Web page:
Translation & Commentary of Verses from Surah 28: Al-Qasas (The Stories) [14-25]


[14] Then, when he had reached puberty and attained full strength,23 We gave him judgment and knowledge.24 Thus do We reward those who do good.


23. This is how Ibn Jarir explains “Istawa.” Zamakhshari writes that it is that stage in life after which no further physical development is possible.

Sayyid adds: “(At this point we enter into a new phase of Musa’s life). As for what happened after he was restored to his mother, how was he brought up in the royal Pharaonic palaces, what kind of relationship existed between him and his mother after the suckling period was over, what was Musa’s status in the palaces and outside them after he had grown up, what were his beliefs, while he was being readied under Allah’s own eye ..these are all details that the Qur’an did not discuss, but rather, we are taken straight to the next stage in his life and to the next episode.”

24. “This implies that he was pious and righteous from early manhood, and was at no time of his adult life an unbeliever” (Majid).

[15] And he entered the city at a time when its people were inattentive.25 He found there two men fighting: this from his own faction and this from among his enemy. Now the one that was of his faction appealed to him against the one who was from among his enemy. Musa struck him26 and finished him off.27 He exclaimed, ‘This is one of Satan’s doing. Surely, he is a misguiding, manifest enemy.’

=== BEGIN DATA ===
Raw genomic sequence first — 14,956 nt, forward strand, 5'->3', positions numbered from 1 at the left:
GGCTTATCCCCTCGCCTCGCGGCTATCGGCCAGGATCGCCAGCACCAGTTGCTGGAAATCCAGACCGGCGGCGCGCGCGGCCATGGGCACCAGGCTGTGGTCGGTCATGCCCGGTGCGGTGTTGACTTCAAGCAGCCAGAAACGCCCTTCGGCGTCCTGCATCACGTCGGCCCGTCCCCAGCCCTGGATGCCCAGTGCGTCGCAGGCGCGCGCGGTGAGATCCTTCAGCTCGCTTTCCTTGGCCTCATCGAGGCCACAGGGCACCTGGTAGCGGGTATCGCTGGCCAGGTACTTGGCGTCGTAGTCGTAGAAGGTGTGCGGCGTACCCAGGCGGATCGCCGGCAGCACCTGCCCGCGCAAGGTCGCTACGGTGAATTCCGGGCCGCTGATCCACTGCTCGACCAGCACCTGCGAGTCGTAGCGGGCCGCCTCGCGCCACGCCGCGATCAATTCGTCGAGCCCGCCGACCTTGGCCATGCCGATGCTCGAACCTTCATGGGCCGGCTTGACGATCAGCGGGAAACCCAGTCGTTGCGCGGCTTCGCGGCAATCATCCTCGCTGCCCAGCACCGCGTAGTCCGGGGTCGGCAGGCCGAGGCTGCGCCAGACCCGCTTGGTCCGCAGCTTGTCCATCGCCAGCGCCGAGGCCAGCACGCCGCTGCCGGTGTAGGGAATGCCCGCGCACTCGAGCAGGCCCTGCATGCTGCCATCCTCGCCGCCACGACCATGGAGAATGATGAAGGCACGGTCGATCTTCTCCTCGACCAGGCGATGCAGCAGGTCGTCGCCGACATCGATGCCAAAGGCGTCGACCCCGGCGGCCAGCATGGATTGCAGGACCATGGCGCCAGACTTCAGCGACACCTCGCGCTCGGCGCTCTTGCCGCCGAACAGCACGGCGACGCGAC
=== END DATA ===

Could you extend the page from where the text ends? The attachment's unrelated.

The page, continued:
25. It was perhaps midday, the markets were closed, and so there weren’t any people around in the streets (Ibn Jarir).

26. Wakaza-wakz” is to fold the fingers and assault with the hand (Zamakhshari), what is known as a punch or a box today (Au.).

27. Although Musa did not intend to kill him (Ibn Jarir).

But how could a punch cause death? Today’s medical science explains it as the result of Commotio Cordis. Examples of sudden death on the field are recorded of players:

Commotio Cordis is a primary arrhythmic event that occurs when the mechanical energy generated by a blow is confined to a small area of the precordium (generally over the left ventricle) and profoundly alters the electrical stability of the myocardium, resulting in ventricular fibrillation.

The impact occurs within a specific 10-30 millisecond portion of the cardiac cycle. This period occurs in the ascending phase of the T wave, when the ventricular myocardium is repolarizing, during the transition from systole to diastole (relaxation). This small window of vulnerability makes commotiocordis a very rare event. (

[16] He said, ‘O my Lord! Surely I have wronged my soul. Therefore, forgive me.’ So He forgave him. He is indeed the Forgiving, the Merciful.28